Today 300 historians have added their voices to the Remain campaign, pointing out that were we to leave the EU, the UK would simply become an irrelevance. They declare:
"As historians of Britain and of Europe, we believe that Britain has had in the past, and will have in the future, an irreplaceable role to play in Europe. On 23 June, we face a choice: to cast ourselves adrift, condemning ourselves to irrelevance and Europe to division and weakness; or to reaffirm our commitment to the EU and stiffen the cohesion of our continent in a dangerous world."
Now, maybe you like the idea of the UK drifting away alone into mid-Atlantic, leaving us isolated and Europe weakened while Putin runs Russia and Trump may soon run America? I sure as hell don't. Neither do I much like the idea of our resulting isolation being run by the particular bunch of deluded ideological fantasist politicians, of many political hues, who are supporting "Brexit". To say nothing of the leader of the French National Front being in favour of it.
It seems a no-brainer that for the music industry in particular "Brexit" would be a complete disaster. Here are some vital reasons to vote to stay in if you are part of this exceptionally international sphere.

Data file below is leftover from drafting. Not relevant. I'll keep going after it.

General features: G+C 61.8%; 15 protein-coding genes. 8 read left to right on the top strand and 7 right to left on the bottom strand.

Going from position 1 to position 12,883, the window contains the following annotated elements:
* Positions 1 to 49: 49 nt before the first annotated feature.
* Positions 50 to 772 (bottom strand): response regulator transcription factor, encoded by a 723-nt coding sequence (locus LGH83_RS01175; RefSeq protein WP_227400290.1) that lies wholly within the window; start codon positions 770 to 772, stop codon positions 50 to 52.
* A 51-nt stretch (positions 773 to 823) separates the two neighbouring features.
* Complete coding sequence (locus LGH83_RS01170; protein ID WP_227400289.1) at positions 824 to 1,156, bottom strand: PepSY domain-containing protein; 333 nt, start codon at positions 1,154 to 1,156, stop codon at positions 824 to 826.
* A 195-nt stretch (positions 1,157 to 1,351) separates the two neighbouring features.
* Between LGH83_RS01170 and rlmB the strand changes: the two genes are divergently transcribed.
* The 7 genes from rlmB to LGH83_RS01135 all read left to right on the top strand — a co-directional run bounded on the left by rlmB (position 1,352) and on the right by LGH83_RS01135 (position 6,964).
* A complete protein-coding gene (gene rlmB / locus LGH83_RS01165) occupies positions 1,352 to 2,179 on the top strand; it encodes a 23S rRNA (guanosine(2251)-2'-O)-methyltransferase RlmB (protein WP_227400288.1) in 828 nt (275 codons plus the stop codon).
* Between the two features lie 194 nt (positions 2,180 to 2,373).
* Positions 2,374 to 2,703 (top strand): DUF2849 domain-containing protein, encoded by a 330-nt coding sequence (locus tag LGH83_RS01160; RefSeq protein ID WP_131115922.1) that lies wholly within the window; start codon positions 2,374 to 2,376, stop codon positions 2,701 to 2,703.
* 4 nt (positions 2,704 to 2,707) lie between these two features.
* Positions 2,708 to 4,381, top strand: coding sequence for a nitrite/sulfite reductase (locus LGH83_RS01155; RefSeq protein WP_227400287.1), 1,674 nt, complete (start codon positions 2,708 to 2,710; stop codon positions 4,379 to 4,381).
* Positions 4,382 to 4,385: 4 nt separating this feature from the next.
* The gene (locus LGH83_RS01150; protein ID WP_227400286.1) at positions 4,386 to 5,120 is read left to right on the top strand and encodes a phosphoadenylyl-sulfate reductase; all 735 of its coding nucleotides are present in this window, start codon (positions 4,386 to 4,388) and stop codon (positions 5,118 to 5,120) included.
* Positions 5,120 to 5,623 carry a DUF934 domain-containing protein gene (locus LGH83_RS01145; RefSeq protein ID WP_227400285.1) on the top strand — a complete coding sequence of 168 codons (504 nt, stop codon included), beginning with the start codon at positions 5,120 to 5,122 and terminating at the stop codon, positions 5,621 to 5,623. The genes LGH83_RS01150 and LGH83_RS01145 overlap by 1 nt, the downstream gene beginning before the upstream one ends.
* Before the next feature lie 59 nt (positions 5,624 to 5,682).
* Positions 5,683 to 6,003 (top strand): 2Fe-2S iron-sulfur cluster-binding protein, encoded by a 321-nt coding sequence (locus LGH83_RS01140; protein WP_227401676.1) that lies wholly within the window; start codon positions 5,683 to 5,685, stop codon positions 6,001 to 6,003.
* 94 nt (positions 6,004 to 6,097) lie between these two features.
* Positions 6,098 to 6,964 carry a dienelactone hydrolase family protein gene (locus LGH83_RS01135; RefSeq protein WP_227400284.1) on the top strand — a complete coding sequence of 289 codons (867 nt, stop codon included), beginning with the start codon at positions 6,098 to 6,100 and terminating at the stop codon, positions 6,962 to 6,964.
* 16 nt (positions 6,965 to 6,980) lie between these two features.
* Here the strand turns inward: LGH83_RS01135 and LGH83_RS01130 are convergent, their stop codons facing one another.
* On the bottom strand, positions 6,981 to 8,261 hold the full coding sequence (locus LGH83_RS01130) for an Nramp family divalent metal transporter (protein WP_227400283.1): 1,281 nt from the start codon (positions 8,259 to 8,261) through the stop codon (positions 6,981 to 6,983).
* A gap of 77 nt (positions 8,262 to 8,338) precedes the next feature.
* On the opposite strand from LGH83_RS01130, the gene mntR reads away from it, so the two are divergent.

• At the moment, UK musicians have the right to work anywhere in Europe and can therefore with ease take up posts at orchestras ranging from Berlin to Gothenburg to La Scala Milan with freedom should they be fortunate enough to be appointed. Likewise, European musicians can come to Britain and many do indeed bring their expertise to our finest orchestras. Standards have gone up enormously as a result and the performers' own horizons have a chance to expand unimpeded. If we lose this, quality levels will most likely drop and career prospects for UK musicians will be unnecessarily hobbled.
• UK orchestras and chamber groups travelling around Europe don't need working visas at the moment. If suddenly a working visa is required for the Schengen area, logistics will be vastly more complicated and the cost of it all will rise considerably.
• Workers' rights. Matters like maternity leave, holiday pay and more are protected by EU directives. Take those away and the pro-Brexiters left in charge will get rid of your rights faster than you can say Emmeline Pankhurst. If you want to be in the hands of those who will skew the already dangerous imbalance ever more towards the employers, cutting the pay, the rights and the dignity of everyone else, then vote Brexit...
• Music students, want to avoid crippling debt from college fees? Go and study in Germany. It's FREE. If we leave the EU, this will no longer be possible. (And remember, just because our schools don't bother to encourage it, that doesn't mean you can't learn another language. You can. Anyone can. Speaking different languages is a major advantage and you won't regret the time and effort you put into it.)
• Calling all Kaufmaniacs - and any music enthusiast who loves to travel to hear favourite musicians, rare operas et al: your air fares will rise, you may need a visa and if the pound falls as much as the Chancellor says (18 per cent) it will cost you a very great deal more.
In the interests of "balance" I've been trying to think of one advantage for the music industry of leaving.